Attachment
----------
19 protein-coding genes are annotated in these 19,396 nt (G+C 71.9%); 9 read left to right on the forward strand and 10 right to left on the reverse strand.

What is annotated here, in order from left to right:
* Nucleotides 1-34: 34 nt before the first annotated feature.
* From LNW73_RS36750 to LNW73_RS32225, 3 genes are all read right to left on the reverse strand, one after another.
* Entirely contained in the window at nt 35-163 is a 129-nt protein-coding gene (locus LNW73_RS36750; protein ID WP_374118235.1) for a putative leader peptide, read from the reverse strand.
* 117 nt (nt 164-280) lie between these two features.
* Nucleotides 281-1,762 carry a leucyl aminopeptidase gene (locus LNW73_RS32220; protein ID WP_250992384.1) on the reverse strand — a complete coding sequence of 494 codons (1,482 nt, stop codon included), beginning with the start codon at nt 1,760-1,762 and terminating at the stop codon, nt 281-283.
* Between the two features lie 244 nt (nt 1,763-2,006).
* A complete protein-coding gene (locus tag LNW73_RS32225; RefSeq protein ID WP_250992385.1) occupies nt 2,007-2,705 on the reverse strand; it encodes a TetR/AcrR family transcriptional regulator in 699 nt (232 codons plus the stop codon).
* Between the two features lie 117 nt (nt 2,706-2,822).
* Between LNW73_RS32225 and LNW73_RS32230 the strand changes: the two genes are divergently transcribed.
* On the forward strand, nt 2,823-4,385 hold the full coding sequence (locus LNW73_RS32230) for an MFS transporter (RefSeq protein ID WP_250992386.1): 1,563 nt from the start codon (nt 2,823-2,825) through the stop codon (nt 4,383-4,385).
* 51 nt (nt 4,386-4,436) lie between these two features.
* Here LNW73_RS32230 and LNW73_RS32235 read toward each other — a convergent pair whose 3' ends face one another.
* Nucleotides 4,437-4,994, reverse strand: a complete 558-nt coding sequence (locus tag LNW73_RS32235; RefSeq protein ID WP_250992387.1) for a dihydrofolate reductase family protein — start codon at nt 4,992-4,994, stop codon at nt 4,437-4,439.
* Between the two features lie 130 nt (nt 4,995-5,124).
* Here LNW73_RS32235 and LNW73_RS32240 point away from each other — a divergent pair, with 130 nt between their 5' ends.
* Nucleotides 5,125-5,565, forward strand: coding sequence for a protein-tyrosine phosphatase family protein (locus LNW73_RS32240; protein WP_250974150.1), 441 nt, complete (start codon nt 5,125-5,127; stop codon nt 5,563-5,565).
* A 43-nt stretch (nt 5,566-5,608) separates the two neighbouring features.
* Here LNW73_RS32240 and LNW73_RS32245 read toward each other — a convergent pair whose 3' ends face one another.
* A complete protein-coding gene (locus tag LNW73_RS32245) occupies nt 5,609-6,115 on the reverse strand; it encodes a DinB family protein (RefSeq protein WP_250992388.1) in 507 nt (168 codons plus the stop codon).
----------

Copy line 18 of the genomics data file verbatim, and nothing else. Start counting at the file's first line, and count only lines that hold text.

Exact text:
* Nucleotides 5,125-5,565, forward strand: coding sequence for a protein-tyrosine phosphatase family protein (locus LNW73_RS32240; protein WP_250974150.1), 441 nt, complete (start codon nt 5,125-5,127; stop codon nt 5,563-5,565).